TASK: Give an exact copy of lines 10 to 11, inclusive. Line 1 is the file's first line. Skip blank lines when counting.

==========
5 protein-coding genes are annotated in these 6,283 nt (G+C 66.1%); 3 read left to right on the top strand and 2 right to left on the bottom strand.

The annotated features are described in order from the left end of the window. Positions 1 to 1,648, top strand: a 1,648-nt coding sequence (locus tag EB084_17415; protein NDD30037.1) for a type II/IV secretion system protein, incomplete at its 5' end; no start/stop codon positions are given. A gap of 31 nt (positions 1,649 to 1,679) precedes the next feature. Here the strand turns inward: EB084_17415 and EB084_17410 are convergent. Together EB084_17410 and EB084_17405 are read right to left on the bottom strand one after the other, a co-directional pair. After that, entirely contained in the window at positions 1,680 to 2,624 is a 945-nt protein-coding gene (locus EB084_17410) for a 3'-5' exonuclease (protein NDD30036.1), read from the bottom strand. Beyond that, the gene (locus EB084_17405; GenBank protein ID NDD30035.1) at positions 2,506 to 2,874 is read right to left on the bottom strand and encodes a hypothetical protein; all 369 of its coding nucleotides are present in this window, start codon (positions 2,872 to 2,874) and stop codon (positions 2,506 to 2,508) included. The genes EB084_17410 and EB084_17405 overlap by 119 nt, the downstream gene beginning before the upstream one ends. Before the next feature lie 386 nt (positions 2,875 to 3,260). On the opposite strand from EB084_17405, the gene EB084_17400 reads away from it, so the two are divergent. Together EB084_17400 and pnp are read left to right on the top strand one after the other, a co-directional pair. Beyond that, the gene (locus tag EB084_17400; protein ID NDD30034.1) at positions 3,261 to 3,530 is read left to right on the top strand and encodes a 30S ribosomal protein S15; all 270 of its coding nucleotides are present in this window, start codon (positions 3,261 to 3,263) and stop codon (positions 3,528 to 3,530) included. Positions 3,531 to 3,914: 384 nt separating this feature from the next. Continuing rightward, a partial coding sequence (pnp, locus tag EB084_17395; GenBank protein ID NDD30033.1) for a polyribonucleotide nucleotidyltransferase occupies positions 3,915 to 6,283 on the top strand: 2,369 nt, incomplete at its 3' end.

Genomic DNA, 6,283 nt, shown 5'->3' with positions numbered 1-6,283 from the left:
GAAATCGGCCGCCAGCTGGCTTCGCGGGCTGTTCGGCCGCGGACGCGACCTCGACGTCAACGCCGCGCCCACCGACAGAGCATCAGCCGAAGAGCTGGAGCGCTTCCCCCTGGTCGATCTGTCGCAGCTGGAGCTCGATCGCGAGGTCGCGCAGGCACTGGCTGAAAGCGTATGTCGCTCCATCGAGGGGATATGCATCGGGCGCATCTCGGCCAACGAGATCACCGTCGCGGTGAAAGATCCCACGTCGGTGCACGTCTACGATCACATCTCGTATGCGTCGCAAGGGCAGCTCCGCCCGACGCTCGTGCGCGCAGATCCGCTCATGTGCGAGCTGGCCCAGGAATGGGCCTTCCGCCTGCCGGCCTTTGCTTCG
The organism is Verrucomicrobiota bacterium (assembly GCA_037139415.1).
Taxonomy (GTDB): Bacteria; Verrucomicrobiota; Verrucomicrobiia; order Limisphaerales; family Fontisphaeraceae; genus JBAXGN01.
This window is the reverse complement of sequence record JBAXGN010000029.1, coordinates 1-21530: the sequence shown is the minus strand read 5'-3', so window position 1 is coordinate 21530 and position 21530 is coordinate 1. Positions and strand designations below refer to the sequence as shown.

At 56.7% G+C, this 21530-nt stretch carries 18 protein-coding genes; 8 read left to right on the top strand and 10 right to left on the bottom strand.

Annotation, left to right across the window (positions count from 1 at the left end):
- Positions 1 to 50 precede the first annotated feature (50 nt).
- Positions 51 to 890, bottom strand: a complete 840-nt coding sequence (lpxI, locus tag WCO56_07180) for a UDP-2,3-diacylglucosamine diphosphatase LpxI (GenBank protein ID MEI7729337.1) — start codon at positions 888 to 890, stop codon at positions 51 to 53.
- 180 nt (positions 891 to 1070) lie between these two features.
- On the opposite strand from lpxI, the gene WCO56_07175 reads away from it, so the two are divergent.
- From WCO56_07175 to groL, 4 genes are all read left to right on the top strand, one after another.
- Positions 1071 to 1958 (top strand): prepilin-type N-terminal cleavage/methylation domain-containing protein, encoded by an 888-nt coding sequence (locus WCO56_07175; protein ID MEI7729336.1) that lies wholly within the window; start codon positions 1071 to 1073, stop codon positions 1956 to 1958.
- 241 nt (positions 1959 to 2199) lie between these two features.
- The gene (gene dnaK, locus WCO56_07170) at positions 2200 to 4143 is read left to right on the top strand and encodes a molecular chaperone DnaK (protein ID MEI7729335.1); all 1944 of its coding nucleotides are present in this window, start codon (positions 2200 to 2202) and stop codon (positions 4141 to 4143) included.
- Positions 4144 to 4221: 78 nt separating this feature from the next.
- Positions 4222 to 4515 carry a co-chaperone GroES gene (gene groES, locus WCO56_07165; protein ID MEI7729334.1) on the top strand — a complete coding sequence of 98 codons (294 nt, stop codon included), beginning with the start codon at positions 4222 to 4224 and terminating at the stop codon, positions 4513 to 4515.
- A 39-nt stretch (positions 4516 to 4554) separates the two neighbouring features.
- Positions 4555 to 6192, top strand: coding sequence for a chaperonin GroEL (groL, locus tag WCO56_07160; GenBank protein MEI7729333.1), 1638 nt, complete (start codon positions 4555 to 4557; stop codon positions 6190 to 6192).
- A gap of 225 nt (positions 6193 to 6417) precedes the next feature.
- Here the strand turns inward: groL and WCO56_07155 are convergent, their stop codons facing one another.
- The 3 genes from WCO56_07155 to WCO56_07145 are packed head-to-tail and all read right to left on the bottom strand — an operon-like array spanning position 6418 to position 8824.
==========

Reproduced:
- Positions 1 to 50 precede the first annotated feature (50 nt).
- Positions 51 to 890, bottom strand: a complete 840-nt coding sequence (lpxI, locus tag WCO56_07180) for a UDP-2,3-diacylglucosamine diphosphatase LpxI (GenBank protein ID MEI7729337.1) — start codon at positions 888 to 890, stop codon at positions 51 to 53.